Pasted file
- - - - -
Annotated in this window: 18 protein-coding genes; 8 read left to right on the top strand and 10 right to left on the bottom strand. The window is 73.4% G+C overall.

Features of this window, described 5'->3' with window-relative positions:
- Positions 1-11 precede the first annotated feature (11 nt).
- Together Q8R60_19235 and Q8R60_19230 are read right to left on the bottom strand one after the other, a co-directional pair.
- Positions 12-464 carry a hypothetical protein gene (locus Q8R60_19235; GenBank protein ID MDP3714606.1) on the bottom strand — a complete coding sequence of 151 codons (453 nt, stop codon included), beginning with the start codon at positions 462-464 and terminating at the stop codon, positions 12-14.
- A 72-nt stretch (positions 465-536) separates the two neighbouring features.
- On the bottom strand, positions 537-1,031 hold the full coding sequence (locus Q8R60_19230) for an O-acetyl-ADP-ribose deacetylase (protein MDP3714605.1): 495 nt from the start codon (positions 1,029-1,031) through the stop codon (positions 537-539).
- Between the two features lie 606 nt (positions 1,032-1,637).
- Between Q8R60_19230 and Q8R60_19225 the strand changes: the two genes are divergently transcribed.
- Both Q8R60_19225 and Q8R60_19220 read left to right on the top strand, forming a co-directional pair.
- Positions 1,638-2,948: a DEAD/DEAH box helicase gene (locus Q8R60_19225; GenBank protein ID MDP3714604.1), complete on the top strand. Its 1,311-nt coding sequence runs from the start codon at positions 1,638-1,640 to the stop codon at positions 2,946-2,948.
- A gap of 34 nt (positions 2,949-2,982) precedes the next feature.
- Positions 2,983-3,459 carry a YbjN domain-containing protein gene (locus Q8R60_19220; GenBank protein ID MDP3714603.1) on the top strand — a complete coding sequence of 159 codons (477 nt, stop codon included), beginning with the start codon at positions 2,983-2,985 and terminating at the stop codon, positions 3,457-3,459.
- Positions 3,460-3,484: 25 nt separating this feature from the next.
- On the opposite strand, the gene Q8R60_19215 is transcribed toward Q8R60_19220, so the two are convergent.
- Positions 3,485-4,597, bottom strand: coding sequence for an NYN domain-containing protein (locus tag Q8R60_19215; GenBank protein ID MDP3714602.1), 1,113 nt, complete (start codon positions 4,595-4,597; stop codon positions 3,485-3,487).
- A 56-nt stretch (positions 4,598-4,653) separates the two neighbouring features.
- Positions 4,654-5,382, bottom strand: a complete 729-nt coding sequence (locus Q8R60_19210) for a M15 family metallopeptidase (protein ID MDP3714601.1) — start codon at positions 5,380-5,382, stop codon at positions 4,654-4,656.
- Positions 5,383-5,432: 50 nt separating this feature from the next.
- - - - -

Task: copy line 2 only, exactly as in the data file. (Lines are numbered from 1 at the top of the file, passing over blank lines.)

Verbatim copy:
Features of this window, described 5'->3' with window-relative positions: